My name is Aaron Lapidus and I am interning at The Jewish Partisan Educational Foundation for the summer through the Kohn Internship program at Jewish Vocational Services in San Francisco. Starting out in June, I had no idea what I was getting into. I have never held a nine-to-five, all-week kind of job, so this was my first foray into the real working world. I had heard of JPEF, but did not know exactly what they were all about. I was told that, as their name implies, they teach about the Jewish partisans: Jewish resistance fighters who fought back against the Nazis and their collaborators during World War II. Going into this job, that is all I thought they did, but I have since learned that they are so much bigger than that.
Every week, I start my Mondays off by inputting new registrants into an online database. Entering this weekly data has shown me that JPEF does not just reach out to educators (thought that is a big part of it). We do outreach to everyone from museum staff and Holocaust memorial curators to students. Educators teaching everyone from preteens to college aged students are a part of the JPEF network, as well as people from all around the world. To think that in a little over ten years, a few people in an office in San Francisco could touch so many people – who are in turn teaching others to fight oppression and stand up for themselves – is quite remarkable.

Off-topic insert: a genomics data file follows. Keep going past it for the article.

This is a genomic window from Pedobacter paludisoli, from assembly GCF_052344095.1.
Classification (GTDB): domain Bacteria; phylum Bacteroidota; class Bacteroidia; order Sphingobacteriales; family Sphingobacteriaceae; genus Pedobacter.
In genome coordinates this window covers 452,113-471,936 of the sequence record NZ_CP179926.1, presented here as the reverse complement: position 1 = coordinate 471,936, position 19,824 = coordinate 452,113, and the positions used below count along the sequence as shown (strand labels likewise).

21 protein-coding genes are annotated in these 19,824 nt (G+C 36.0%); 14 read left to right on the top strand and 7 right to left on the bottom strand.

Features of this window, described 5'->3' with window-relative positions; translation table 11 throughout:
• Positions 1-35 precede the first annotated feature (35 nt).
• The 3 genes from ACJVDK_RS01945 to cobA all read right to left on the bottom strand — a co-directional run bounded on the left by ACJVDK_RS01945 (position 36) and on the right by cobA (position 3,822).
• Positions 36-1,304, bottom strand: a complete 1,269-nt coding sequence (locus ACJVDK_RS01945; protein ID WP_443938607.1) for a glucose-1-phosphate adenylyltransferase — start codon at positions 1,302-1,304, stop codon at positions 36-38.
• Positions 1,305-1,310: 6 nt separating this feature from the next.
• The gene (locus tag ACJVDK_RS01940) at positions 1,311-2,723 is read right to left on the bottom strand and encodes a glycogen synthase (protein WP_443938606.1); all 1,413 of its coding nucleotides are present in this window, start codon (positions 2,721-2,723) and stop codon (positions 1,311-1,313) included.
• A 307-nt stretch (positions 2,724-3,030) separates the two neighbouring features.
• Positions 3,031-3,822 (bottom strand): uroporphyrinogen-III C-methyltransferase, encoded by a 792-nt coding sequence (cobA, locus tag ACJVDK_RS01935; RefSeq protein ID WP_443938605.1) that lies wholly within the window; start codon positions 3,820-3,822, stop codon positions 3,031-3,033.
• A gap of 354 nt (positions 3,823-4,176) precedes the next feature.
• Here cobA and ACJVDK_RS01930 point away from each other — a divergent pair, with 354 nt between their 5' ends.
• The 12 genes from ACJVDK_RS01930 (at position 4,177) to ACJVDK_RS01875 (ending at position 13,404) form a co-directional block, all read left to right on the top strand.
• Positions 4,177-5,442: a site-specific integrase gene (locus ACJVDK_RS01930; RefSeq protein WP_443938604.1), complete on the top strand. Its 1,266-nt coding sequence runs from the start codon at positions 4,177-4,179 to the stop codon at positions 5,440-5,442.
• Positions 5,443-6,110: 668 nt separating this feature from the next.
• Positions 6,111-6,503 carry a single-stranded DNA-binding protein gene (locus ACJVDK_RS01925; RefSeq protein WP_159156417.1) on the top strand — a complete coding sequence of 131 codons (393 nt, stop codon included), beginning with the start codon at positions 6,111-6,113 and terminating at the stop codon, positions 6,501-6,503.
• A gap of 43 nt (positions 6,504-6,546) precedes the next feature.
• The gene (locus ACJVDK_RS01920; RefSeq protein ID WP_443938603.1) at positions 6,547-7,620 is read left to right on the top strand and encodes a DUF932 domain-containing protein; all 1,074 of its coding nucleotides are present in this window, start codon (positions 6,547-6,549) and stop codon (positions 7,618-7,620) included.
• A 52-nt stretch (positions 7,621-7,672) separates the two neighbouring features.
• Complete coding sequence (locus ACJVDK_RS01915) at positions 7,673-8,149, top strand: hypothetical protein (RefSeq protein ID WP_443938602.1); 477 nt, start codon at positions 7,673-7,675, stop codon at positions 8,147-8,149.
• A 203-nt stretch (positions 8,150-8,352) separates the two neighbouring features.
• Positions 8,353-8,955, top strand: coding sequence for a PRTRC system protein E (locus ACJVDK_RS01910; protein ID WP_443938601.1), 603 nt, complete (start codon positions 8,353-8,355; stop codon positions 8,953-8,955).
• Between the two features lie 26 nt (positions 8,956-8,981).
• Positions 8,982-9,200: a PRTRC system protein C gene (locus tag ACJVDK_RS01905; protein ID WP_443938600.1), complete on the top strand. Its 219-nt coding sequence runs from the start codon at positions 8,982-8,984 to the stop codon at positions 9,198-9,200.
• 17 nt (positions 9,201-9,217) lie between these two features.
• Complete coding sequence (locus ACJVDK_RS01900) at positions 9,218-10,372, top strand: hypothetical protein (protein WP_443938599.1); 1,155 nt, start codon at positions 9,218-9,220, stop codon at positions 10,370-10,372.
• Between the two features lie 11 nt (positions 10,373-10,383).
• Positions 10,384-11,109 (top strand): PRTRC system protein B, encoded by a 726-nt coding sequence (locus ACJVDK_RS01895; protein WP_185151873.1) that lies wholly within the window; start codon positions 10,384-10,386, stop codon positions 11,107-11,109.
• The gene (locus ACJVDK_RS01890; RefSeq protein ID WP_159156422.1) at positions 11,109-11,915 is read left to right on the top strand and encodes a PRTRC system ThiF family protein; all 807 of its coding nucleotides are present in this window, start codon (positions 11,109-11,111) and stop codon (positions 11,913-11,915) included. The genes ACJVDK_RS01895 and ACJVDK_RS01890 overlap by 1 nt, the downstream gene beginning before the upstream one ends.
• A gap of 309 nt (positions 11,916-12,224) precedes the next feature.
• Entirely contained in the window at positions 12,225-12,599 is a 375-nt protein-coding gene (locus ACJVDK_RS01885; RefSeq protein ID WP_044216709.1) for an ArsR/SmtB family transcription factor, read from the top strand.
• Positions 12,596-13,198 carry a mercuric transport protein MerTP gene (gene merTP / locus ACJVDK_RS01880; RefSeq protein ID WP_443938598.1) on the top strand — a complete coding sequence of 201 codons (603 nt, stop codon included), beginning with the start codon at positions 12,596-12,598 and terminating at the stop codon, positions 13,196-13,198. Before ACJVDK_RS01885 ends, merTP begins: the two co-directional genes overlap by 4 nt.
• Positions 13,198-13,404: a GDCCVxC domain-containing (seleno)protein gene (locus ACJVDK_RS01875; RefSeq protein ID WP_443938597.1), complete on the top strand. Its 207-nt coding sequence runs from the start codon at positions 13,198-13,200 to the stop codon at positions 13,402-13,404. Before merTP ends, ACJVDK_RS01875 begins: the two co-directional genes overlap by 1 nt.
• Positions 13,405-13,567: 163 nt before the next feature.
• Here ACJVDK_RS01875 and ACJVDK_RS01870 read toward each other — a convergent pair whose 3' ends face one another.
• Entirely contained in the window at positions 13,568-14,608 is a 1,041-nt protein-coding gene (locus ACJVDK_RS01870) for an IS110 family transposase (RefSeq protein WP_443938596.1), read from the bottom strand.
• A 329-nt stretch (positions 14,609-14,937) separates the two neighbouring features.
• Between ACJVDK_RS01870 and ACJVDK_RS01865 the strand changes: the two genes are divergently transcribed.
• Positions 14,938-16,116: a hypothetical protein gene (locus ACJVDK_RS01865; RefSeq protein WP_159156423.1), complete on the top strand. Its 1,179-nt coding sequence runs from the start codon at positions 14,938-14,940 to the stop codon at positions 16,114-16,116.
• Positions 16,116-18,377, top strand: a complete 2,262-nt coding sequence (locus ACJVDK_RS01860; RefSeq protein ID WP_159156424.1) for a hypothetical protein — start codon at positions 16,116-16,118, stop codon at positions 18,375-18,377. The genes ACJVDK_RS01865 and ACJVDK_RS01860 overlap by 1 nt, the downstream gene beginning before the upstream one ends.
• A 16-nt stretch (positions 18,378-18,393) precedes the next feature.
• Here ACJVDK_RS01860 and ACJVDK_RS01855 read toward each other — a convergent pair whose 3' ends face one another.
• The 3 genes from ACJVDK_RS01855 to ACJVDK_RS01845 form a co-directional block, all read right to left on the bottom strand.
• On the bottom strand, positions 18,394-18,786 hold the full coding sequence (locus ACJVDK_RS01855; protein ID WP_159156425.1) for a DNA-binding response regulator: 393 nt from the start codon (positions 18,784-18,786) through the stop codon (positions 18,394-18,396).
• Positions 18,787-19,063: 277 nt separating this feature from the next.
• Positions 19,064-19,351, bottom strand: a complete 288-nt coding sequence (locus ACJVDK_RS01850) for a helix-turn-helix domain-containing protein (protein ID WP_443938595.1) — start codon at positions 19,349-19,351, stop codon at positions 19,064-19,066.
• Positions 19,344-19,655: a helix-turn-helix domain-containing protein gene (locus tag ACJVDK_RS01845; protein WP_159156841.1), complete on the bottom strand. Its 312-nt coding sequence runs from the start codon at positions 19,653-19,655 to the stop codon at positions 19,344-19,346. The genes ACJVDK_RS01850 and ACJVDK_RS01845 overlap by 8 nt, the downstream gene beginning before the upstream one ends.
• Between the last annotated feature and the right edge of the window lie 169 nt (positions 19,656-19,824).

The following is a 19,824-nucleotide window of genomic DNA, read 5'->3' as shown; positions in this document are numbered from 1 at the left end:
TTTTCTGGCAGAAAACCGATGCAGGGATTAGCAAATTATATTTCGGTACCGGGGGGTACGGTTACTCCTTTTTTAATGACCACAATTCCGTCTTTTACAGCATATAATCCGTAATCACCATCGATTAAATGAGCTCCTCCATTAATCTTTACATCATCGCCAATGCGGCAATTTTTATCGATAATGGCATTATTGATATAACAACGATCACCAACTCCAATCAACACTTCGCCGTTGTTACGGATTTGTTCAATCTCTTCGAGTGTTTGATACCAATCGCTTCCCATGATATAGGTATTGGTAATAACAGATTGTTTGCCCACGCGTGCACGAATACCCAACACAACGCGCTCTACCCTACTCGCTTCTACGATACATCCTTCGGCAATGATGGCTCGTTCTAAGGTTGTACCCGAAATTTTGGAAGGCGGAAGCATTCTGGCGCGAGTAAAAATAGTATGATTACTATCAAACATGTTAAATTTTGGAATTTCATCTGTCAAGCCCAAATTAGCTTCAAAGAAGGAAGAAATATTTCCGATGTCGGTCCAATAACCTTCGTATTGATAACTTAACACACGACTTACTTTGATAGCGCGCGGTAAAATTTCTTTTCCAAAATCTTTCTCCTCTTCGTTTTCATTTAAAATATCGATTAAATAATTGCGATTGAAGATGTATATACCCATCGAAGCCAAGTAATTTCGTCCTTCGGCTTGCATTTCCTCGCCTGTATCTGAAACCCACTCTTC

A big goal of my summer internship here at JPEF has been to analyze the annual Educator Survey, which JPEF conducted a few months ago. Going over every question in detail got a little monotonous and turned into an endless stream of numbers and Excel tabs. However, one of the last questions asked if the educators had any suggestions for JPEF to be more helpful or if we could do anything to improve their teaching experience with regards to the partisans. Over half responded that everything was great, and they were totally satisfied with JPEF materials. Many were telling their friends about it, and most said they would be interested in having teacher workshops in their areas. They could see the impact the curriculum had on their students, who were only familiar with the stories of Jewish victimhood during the Holocaust until they learned about the partisans.
From my perspective, this was tangible evidence that our work here at JPEF really does make a difference. Through open-minded, engaging educators, students and young people are learning about this rarely-taught subject on the Holocaust, as well as understanding the importance of fighting back, not giving in, and resisting oppression. Across the globe, people’s lives are being touched every day when they learn about this group of people who dared to stand up to the Nazis. Knowing that, for a few months this summer, I could help touch people’s lives in some small way makes this a truly special experience.